Nephrotic Syndrome Clinical Presentation

Updated: Dec 24, 2016
  • Author: Eric P Cohen, MD; Chief Editor: Vecihi Batuman, MD, FASN  more...
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Presentation

History

The first sign of nephrotic syndrome in children is usually swelling of the face; this is followed by swelling of the entire body. Adults can present with dependent edema. Foamy urine may be a presenting feature. A thrombotic complication, such as deep venous thrombosis of the calf veins or even a pulmonary embolus, may be the first clue to nephrotic syndrome.

Additional historical features can be related to the cause of nephrotic syndrome. Thus, the recent start of a nonsteroidal anti-inflammatory drug (NSAID) suggests such drugs as the cause and a more than 10-year history of diabetes with symptomatic neuropathy indicates diabetic nephropathy.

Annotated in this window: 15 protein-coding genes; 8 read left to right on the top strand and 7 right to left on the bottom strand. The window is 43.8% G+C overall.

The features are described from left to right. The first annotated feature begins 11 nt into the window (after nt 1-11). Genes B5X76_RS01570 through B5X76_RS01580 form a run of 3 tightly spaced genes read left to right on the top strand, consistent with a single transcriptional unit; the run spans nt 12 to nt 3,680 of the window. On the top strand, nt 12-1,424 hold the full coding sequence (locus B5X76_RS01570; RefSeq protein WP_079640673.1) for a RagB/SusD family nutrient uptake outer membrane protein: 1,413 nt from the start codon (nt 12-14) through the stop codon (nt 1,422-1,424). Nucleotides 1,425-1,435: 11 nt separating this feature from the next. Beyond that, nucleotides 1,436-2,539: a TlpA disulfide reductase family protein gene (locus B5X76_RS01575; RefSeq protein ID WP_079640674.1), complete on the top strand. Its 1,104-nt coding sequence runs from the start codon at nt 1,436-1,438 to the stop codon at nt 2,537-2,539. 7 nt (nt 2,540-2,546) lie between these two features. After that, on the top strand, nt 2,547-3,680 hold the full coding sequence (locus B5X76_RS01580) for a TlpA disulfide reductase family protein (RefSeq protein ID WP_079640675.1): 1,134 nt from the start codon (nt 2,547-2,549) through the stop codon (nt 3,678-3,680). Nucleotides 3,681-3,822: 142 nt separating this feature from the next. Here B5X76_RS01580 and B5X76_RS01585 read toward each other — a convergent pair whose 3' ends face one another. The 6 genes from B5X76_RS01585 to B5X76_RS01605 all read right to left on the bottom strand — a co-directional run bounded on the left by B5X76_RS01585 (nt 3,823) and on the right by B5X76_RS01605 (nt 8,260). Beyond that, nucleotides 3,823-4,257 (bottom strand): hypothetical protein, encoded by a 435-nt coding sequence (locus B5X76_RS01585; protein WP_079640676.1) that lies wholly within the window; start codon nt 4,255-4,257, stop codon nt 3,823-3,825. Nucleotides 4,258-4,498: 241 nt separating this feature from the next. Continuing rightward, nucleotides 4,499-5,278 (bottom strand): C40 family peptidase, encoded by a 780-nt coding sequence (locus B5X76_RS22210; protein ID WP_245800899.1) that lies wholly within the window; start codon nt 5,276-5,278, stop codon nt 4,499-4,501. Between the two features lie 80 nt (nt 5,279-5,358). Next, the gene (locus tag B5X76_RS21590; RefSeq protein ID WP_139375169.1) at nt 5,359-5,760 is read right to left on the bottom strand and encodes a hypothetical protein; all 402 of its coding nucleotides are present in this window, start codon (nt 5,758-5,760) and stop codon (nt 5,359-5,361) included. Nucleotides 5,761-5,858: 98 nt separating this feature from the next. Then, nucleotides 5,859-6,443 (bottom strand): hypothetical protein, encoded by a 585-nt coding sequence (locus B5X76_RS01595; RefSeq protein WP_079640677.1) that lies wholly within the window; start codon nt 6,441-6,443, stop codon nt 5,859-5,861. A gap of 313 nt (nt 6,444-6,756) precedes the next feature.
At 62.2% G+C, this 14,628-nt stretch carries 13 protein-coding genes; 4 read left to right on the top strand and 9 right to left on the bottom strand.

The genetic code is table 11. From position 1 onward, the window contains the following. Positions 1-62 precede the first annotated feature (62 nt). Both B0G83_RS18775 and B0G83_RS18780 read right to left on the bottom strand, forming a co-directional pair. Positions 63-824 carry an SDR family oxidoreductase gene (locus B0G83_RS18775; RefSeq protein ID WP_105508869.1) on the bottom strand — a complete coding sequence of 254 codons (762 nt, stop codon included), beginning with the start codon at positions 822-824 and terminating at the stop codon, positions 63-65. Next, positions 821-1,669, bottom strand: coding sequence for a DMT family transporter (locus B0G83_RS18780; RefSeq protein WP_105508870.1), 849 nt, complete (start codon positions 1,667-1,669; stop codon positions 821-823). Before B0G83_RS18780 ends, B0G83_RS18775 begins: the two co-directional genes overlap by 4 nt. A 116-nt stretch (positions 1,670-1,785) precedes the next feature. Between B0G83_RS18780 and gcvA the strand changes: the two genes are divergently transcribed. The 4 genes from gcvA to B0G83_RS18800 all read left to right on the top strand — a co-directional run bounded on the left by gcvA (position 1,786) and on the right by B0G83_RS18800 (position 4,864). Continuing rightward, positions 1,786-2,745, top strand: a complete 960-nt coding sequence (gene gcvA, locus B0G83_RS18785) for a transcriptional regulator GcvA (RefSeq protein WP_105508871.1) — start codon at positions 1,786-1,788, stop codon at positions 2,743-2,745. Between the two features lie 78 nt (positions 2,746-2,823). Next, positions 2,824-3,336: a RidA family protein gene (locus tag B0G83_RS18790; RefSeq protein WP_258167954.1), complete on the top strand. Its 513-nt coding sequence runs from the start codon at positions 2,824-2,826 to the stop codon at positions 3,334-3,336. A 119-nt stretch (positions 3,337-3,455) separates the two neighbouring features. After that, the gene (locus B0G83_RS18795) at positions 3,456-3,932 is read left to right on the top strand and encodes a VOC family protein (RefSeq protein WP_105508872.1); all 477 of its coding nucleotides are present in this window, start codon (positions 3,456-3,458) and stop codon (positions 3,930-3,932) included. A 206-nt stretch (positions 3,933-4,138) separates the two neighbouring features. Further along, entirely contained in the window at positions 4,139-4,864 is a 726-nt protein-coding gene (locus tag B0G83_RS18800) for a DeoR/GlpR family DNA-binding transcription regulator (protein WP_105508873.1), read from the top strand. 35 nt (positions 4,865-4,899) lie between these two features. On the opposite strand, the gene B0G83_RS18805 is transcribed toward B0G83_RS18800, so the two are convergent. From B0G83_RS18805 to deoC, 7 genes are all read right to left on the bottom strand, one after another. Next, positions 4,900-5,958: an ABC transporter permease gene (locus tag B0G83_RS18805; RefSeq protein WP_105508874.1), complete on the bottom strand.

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Physical Examination

Edema is the salient feature of nephrotic syndrome and initially develops around the eyes and legs. With time, the edema becomes generalized and may be associated with an increase in weight, the development of ascites, or pleural effusions.

Hematuria and hypertension manifest in a minority of patients.

Additional features on exam will vary according to cause and as a result of whether or not renal function impairment exists. Thus, in the case of longstanding diabetes, the patient may have diabetic retinopathy, which correlates closely with diabetic nephropathy. If the kidney function is reduced, the patient may have hypertension, anemia, or both.

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